The White Whale Comes to HFC with “The Passage”

HFC Theatre students in the cast of “The Passage” rehearsing the song “The Tavern on Coffin Street.”  Photo by Katherine Warden.
HFC Theatre students in the cast of “The Passage”. Photo by Katherine Warden.

From Nantucket to Henry Ford College’s Adray Auditorium comes “The Passage,” the first production put on by new theatre department director John Michael Sefel.

“The Passage” is written by American playwright Robert Lawson, and is a retelling of the classic Herman Melville novel, Moby Dick. This unique and contemporary production showcases not only an obsessed Captain Ahab steering his crew on a blind path of vengeance to kill the White Whale Moby Dick, but it also gives face to characters only briefly talked of in the book, such as the wives of the crew and those left on shore.

Sefel explains why he chose “The Passage”: “I wanted to start with ‘The Passage,’ based on the novel, Moby Dick, because it was the most famous example of a deeply-American story I could think of that dealt with a character who simply could not move on. Captain Ahab is one of literature’s most famous examples of what happens when someone refuses to move on. The decisions Ahab makes at sea—his anger and his vengeance—these things not only doom himself but all of his crew that followed him and so many of their families and community back in Massachusetts. I fell in love with Robert Lawson’s rendition. Unlike others, it isn’t interested in recreating the novel as much as it is in creating an almost dreamlike exploration. The novel is told from the perspective of a young sailor named Ishmael, and Robert Lawson’s version feels like skipping through the young man’s journal, learning about strange and wonderful events through the sailor’s eyes. I also loved that, unlike the novel, ‘The Passage’ doesn’t just concentrate on the sailors, but also on their loved ones back at home. Herman Melville’s novel seems to be a world populated almost entirely by men. ‘The Passage’ does a good job of expanding that viewpoint.”

“The Passage” features the work of over thirty HFC students and staff. It also showcases the collaboration between many college departments and programs to create a blending of the storytelling, music, dance, puppetry, and film in this delightfully morbid story.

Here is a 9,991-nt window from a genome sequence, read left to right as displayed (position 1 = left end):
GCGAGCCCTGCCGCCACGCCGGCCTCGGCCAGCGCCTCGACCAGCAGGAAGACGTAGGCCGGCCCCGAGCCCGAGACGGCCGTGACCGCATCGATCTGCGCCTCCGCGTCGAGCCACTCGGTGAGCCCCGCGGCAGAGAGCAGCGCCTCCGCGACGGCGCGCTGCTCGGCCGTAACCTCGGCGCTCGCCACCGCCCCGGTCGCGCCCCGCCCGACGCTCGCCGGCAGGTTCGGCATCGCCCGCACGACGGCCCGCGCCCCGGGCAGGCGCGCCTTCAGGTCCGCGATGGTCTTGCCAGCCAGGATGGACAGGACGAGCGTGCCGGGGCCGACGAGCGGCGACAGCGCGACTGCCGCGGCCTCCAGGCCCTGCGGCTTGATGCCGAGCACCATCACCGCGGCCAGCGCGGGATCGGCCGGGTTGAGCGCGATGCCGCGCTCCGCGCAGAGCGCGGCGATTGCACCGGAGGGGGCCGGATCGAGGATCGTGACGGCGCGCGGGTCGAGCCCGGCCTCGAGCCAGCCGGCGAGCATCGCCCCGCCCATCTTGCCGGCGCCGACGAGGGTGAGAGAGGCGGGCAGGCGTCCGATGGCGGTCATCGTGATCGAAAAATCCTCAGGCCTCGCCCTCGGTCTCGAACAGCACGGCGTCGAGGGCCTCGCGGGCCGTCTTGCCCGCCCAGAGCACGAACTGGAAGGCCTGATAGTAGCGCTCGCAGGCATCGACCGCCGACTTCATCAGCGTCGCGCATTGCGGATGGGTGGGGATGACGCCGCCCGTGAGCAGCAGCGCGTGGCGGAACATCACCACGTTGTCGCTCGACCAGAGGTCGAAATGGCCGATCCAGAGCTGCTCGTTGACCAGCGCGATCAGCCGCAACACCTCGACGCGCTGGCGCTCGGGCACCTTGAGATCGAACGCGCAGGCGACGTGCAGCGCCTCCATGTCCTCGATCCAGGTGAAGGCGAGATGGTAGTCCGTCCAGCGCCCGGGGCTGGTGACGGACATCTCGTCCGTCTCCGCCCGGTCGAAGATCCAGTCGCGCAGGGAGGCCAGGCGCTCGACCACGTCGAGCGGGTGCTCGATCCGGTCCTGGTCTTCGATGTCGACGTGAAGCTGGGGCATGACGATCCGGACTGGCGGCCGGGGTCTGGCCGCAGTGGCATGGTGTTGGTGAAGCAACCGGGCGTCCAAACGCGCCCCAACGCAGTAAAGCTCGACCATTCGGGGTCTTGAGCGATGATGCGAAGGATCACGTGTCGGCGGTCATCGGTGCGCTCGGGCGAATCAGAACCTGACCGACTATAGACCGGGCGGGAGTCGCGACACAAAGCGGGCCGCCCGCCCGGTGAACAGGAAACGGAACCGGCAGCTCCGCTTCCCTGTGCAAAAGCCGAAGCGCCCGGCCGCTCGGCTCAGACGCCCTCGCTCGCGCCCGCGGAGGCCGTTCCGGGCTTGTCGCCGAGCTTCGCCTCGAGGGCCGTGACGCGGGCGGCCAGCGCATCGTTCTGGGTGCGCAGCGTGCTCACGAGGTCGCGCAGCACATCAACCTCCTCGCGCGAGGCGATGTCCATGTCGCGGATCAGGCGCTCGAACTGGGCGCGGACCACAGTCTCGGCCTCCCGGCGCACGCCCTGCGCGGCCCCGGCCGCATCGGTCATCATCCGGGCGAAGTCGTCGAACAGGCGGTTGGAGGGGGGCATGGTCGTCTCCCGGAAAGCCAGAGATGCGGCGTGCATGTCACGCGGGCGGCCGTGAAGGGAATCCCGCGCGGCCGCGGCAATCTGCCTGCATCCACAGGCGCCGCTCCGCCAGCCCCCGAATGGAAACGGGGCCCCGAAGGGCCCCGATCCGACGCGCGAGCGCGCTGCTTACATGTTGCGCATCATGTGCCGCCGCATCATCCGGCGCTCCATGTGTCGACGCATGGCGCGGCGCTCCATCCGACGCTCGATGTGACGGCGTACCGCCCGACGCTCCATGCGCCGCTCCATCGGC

Sefel says, “I reached out to various program leads, instructors, staff, and students all over campus, searching for ways to allow this to become something far bigger than ’just’ a theatre project. The response, I am so proud to say, was overwhelming. People from the music program, ceramics, design, telecommunication, Student Activities, and so much more got involved. When people come to see the show, and see not only acting but music, puppets, film, and more, they’ll be watching the work of Hawks from throughout our college community. That campus-wide collaboration has been a unique and absolutely heart-warming quality that has made the long hours and hard work absolutely worth it.” “The Passage” is told from the perspective of Ishmael, a young sailor on his first whaling voyage. Kourtney Collins who plays Ishmael is a social work major. Collins has previously acted in HFC Theatre’s productions of “Mary Poppins,” “Mamma Mia,” and “Five Women Wearing the Same Dress.”

Collins says, “the most difficult part of the play so far has been figuring out how to convey a subtle but tangible difference between narrator Ishmael vs. real-time Ishmael.” Ishmael not only interacts with the rest of the cast but also with the audience throughout the production.

As the designer and crafter of the puppets used within the production, I have seen first-hand the hard work that has gone into this production. My puppetry work involved crafting two life-sized skeletons which appear in act two. The skeletons play a turning point for the crew of the Pequod, but in an unexpected and funny way. Each skeleton is a mixture of wood, foam, and various other materials.

Puppeteering the skeletons are actors Zuri Jamal and Aiyanna Moore. Jamal, a theater major whose first play with HFC will be “The Passage,” said, “The most enjoyable part of the play was playing with the puppets and giving a feel of how we’ll be maneuvering across the stage carrying bones along with us.” Jamal added, “I enjoyed being able to lighten the mood for this dark and grim retelling, and I hope everyone will enjoy it as well!”

Sefel shared what audiences can look forward to from this performance of “The Passage”: “The biggest thing audiences should know coming into this is it is VERY different from most plays. It has no interest in realism—instead, the play jumps through different stories and settings, following what almost feels like dream logic. The play can be silly or deadly serious, it has music but isn’t a musical, it has puppets but isn’t a kids’ show, and it features Captain Ahab hunting the white whale, but it isn’t a strict adaptation of Melville’s novel. It really is its own strange, wonderful thing—and I promise, it’s approachable, it’s fast-paced, and it’s likely very different from any play you’ve ever seen.”

“The Passage” will be performed in the Adray Auditorium at Henry Ford College’s MacKenzie Fine Arts building F in Dearborn, Michigan. Performances will be held on Thursday, Friday, and Saturday, Dec. 1-3 at 8 p.m., and Sunday, Dec. 4 at 2 p.m.

Tickets are $12 for General Admission, $7 for HFC students, faculty, staff, as well as seniors and students under 18. Current HFC students, staff, faculty, and administration are welcome to bring two non-perishable pantry items to the box office on the nights of the show in support of the Hawks’ Nest Food Pantry for 50% off the price of their tickets. Tickets may be purchased in advance at